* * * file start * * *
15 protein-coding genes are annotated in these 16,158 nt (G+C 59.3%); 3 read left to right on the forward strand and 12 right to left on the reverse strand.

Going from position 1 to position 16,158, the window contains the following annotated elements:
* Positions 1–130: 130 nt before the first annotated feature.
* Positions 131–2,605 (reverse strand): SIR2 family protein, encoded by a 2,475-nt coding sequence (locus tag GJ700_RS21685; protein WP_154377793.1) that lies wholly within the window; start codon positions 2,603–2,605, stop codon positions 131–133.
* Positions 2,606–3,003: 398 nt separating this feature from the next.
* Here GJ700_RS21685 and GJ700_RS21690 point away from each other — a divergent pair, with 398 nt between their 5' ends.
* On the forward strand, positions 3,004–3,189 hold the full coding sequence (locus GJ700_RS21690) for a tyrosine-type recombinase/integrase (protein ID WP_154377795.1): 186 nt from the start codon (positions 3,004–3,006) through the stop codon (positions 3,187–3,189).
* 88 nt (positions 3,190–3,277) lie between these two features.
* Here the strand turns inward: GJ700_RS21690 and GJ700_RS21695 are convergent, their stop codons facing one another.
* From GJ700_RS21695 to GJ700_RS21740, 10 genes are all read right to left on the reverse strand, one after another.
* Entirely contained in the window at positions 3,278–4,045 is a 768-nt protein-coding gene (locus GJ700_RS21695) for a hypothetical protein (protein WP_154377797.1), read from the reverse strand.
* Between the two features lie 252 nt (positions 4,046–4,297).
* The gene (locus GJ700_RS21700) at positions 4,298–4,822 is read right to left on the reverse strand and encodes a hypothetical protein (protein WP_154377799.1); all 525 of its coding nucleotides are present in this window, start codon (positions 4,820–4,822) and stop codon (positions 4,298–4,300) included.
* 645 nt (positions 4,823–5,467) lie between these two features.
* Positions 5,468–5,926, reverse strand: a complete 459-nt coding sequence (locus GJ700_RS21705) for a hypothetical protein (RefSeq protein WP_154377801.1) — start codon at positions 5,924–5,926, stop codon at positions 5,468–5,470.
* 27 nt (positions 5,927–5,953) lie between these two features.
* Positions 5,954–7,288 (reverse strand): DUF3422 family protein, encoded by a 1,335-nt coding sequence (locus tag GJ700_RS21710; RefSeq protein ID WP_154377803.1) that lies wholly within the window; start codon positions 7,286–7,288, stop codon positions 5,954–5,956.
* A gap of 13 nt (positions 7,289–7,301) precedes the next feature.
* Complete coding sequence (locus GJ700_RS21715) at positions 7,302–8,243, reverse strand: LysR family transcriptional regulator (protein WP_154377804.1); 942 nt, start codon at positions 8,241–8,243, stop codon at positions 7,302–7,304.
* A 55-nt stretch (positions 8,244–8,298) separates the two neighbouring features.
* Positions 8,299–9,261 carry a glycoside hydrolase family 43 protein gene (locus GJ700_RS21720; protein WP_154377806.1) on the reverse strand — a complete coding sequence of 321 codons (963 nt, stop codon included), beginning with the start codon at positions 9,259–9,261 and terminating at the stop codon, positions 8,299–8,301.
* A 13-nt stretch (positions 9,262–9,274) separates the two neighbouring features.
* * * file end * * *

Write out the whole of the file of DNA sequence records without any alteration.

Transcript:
15 protein-coding genes are annotated in these 16,158 nt (G+C 59.3%); 3 read left to right on the forward strand and 12 right to left on the reverse strand.

Going from position 1 to position 16,158, the window contains the following annotated elements:
* Positions 1–130: 130 nt before the first annotated feature.
* Positions 131–2,605 (reverse strand): SIR2 family protein, encoded by a 2,475-nt coding sequence (locus tag GJ700_RS21685; protein WP_154377793.1) that lies wholly within the window; start codon positions 2,603–2,605, stop codon positions 131–133.
* Positions 2,606–3,003: 398 nt separating this feature from the next.
* Here GJ700_RS21685 and GJ700_RS21690 point away from each other — a divergent pair, with 398 nt between their 5' ends.
* On the forward strand, positions 3,004–3,189 hold the full coding sequence (locus GJ700_RS21690) for a tyrosine-type recombinase/integrase (protein ID WP_154377795.1): 186 nt from the start codon (positions 3,004–3,006) through the stop codon (positions 3,187–3,189).
* 88 nt (positions 3,190–3,277) lie between these two features.
* Here the strand turns inward: GJ700_RS21690 and GJ700_RS21695 are convergent, their stop codons facing one another.
* From GJ700_RS21695 to GJ700_RS21740, 10 genes are all read right to left on the reverse strand, one after another.
* Entirely contained in the window at positions 3,278–4,045 is a 768-nt protein-coding gene (locus GJ700_RS21695) for a hypothetical protein (protein WP_154377797.1), read from the reverse strand.
* Between the two features lie 252 nt (positions 4,046–4,297).
* The gene (locus GJ700_RS21700) at positions 4,298–4,822 is read right to left on the reverse strand and encodes a hypothetical protein (protein WP_154377799.1); all 525 of its coding nucleotides are present in this window, start codon (positions 4,820–4,822) and stop codon (positions 4,298–4,300) included.
* 645 nt (positions 4,823–5,467) lie between these two features.
* Positions 5,468–5,926, reverse strand: a complete 459-nt coding sequence (locus GJ700_RS21705) for a hypothetical protein (RefSeq protein WP_154377801.1) — start codon at positions 5,924–5,926, stop codon at positions 5,468–5,470.
* 27 nt (positions 5,927–5,953) lie between these two features.
* Positions 5,954–7,288 (reverse strand): DUF3422 family protein, encoded by a 1,335-nt coding sequence (locus tag GJ700_RS21710; RefSeq protein ID WP_154377803.1) that lies wholly within the window; start codon positions 7,286–7,288, stop codon positions 5,954–5,956.
* A gap of 13 nt (positions 7,289–7,301) precedes the next feature.
* Complete coding sequence (locus GJ700_RS21715) at positions 7,302–8,243, reverse strand: LysR family transcriptional regulator (protein WP_154377804.1); 942 nt, start codon at positions 8,241–8,243, stop codon at positions 7,302–7,304.
* A 55-nt stretch (positions 8,244–8,298) separates the two neighbouring features.
* Positions 8,299–9,261 carry a glycoside hydrolase family 43 protein gene (locus GJ700_RS21720; protein WP_154377806.1) on the reverse strand — a complete coding sequence of 321 codons (963 nt, stop codon included), beginning with the start codon at positions 9,259–9,261 and terminating at the stop codon, positions 8,299–8,301.
* A 13-nt stretch (positions 9,262–9,274) separates the two neighbouring features.